HOSE HOLD UP: The new Spanx footless pantyhose has “got your butt covered.”
That’s the mission statement accompanying the novelty item designed by Sara Blakely, Spanx’s founder and president.
“The name is edgy and fun and it makes people smile,” Blakely said, with Spanx supposedly playing on the word spandex.
Blakely’s background is unusual for a hosiery startup. Until recently, she worked as a motivational speaker and a stand-up comedian. The idea for Spanx was a result of her growing frustration with not finding hosiery for those wanting an upper-body support without sacrificing fashions from slim-cut stretch pants to open-toed shoes or sandals.
“I loved clothes and I was cutting the feet off my pantyhose,” she said.
Blakely was looking for a practical product that made sense from a fashion and a woman’s point of view.
“There is a huge gap between G-strings and the girdle-type body slimmer,” she noted, adding they are either “too thick, or they stop on the thigh, which creates a line or a bulge that can be seen through clothing.”
In part, she explained, many industry executives are male and often don’t take into consideration the little details, since they don’t have to wear hosiery. With a suitcase full of ideas, Blakely went on a cold-calling trip to Charlotte, N.C., where she eventually partnered with Highland Mills to realize Spanx.
The Spanx footless pantyhose does not feature the usual rubber cord on the waistband. Blakely noted that replacing the rubber with a yarn combination will insure that the cord does not cut into the stomach. She was shocked to find the industry had been adding polyester and thinner cotton to gussets.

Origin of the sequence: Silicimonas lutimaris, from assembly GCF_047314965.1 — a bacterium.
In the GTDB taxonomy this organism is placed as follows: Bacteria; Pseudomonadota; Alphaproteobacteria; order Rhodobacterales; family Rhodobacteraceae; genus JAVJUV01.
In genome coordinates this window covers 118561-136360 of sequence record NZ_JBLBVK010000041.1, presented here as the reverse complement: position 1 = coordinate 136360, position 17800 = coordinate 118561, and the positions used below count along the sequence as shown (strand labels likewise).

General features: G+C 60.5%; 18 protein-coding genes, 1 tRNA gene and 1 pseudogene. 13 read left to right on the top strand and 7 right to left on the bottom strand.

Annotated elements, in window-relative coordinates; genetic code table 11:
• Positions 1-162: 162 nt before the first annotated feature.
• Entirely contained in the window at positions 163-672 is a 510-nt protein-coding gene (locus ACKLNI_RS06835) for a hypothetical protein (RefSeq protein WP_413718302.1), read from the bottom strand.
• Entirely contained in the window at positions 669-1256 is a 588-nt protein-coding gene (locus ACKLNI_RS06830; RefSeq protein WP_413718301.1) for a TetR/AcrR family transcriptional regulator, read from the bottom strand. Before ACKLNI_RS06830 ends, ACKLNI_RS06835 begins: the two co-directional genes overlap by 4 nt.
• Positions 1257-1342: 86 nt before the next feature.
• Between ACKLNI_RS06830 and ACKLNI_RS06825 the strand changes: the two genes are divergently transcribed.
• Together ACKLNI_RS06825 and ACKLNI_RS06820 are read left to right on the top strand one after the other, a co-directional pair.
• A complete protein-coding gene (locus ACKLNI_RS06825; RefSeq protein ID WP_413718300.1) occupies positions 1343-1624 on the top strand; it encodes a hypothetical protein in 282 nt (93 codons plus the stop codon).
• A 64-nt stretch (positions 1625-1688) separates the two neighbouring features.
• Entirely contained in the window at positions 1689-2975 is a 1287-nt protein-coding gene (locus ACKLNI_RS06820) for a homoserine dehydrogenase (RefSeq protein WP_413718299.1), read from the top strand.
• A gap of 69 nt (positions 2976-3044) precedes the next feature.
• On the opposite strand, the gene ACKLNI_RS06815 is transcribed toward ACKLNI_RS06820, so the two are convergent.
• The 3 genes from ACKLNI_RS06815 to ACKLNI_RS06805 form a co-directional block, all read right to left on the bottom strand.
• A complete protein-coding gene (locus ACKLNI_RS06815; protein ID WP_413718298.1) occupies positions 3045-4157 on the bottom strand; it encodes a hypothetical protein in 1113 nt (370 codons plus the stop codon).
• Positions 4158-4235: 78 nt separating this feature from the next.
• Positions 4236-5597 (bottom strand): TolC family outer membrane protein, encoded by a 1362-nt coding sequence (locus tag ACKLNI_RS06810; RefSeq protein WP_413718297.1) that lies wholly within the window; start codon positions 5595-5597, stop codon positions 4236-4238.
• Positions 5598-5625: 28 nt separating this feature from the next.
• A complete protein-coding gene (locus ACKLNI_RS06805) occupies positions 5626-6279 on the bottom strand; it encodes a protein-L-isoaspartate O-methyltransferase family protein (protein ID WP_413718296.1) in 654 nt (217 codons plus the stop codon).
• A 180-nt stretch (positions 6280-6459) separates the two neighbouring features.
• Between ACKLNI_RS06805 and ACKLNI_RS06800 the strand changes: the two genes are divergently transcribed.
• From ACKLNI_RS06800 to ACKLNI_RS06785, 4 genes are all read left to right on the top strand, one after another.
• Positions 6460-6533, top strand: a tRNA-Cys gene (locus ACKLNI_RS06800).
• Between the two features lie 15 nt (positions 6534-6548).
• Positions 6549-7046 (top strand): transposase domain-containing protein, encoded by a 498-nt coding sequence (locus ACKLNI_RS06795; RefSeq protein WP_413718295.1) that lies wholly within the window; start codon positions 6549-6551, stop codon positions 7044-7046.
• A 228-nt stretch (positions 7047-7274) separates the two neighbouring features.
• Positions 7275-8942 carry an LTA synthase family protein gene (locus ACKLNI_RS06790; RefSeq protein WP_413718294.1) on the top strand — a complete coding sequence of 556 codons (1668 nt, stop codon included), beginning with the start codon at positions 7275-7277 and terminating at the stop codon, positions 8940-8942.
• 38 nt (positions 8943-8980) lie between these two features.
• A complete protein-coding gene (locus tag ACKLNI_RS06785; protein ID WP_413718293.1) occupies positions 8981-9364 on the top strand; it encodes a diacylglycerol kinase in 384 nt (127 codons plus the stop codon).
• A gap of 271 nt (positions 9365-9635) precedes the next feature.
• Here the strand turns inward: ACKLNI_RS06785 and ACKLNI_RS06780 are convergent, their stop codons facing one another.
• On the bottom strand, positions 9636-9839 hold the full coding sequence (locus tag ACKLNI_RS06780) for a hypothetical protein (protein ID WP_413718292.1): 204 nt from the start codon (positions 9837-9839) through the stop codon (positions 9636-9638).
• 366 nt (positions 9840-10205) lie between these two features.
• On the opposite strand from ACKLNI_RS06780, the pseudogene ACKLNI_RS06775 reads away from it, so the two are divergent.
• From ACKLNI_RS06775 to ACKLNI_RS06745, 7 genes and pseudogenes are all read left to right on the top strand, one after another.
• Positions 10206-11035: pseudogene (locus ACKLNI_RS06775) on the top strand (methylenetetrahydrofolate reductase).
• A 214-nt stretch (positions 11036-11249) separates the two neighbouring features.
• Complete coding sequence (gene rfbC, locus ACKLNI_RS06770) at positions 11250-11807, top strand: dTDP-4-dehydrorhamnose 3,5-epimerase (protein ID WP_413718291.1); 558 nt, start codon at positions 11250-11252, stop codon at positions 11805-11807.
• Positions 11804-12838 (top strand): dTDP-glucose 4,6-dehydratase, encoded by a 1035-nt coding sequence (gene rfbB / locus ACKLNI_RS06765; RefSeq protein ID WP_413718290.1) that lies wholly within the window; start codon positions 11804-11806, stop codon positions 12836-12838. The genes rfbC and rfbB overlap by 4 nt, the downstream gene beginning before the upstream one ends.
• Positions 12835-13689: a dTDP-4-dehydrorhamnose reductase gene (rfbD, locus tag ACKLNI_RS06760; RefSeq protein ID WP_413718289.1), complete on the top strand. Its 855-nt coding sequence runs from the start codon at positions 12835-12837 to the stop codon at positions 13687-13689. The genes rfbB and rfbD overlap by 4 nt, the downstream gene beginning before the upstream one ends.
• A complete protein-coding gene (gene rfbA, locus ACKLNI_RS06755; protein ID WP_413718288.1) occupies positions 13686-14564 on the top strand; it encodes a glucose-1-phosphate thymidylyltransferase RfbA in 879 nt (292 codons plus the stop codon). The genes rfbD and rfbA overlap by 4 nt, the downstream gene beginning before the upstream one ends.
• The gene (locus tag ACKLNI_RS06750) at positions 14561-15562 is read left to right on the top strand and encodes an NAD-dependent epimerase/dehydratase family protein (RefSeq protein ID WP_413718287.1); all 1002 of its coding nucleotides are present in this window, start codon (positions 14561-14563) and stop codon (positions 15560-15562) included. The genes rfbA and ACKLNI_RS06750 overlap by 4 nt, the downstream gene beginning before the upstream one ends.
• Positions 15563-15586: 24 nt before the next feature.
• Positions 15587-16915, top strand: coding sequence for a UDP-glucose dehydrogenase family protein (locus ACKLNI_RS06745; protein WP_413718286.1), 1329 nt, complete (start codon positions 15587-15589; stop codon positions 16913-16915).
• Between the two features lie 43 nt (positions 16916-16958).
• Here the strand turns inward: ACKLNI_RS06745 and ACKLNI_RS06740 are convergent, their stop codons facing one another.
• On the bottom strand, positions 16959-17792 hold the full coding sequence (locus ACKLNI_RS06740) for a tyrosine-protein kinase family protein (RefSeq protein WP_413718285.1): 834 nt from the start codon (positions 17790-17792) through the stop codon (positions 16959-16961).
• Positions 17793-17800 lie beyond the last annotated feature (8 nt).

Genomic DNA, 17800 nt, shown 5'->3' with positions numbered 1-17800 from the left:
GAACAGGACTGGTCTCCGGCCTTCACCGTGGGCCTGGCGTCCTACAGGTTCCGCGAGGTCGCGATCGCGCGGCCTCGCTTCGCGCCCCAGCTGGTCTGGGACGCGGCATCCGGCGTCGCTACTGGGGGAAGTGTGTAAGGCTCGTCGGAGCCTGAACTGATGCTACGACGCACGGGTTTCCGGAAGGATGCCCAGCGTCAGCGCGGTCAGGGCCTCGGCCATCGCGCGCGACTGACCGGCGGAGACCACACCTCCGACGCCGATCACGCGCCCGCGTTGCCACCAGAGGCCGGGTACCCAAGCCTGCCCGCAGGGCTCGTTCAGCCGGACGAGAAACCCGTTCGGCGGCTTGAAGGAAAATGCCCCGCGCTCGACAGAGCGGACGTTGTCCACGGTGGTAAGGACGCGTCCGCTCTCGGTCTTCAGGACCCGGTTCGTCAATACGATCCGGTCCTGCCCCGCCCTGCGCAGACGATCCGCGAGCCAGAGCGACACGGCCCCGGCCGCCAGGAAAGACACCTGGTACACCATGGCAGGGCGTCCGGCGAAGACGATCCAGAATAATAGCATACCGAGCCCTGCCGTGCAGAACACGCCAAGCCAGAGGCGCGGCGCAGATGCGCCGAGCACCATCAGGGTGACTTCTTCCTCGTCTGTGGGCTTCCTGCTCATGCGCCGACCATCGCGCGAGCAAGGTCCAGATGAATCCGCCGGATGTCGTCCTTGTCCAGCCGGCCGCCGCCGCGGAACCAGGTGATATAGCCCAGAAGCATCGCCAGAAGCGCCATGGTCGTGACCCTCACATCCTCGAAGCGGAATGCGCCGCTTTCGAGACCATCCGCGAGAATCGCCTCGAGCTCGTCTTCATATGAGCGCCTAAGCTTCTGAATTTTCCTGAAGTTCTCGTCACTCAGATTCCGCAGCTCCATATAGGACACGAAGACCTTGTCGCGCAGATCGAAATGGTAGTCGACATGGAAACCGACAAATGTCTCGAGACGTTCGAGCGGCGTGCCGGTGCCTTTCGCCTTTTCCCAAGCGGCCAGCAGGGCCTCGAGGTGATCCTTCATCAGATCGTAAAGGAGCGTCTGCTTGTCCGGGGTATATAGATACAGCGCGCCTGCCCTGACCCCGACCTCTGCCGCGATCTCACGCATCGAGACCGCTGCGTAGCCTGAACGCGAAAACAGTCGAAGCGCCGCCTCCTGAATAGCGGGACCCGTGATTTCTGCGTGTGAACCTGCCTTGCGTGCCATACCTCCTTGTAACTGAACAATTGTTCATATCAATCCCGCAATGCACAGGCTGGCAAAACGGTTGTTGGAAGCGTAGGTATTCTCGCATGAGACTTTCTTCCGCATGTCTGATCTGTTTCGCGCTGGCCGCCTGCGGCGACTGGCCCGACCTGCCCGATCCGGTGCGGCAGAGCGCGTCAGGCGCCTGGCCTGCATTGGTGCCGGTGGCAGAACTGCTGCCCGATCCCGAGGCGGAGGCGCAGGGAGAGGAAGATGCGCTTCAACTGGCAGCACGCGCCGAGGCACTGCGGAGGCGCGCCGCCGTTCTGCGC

Spanx features a 100 percent cotton gusset, which is handsewn. The control top extends further than the usual styles to smoothen out and support trouble spots such as the “saddle-bag” area. Blakely stressed that the leg bands are knitted into the garment so that they are movable and do not cut into the leg.
“Many use lace for the band, which can be uncomfortable and look bulky under clothing,” she said.
Spanx packaging is an eye-catching red and is illustrated with three different women. Each illustration explains the hose.
“I wanted the packaging to be fun and bold,” she said. “Women should have fun when they buy hosiery.”
There is also the whimsical and explanatory Web site, spanxpantyhose.com, which brings the novelty item to life.
The Spanx footless pantyhose is currently available in nude and black and wholesales for $10. The line has been shipped to Neiman Marcus, where a spokeswoman said it is currently available in all 31 doors. Blakely is aiming to distribute the line to higher-end department stores, fashion and specialty stores.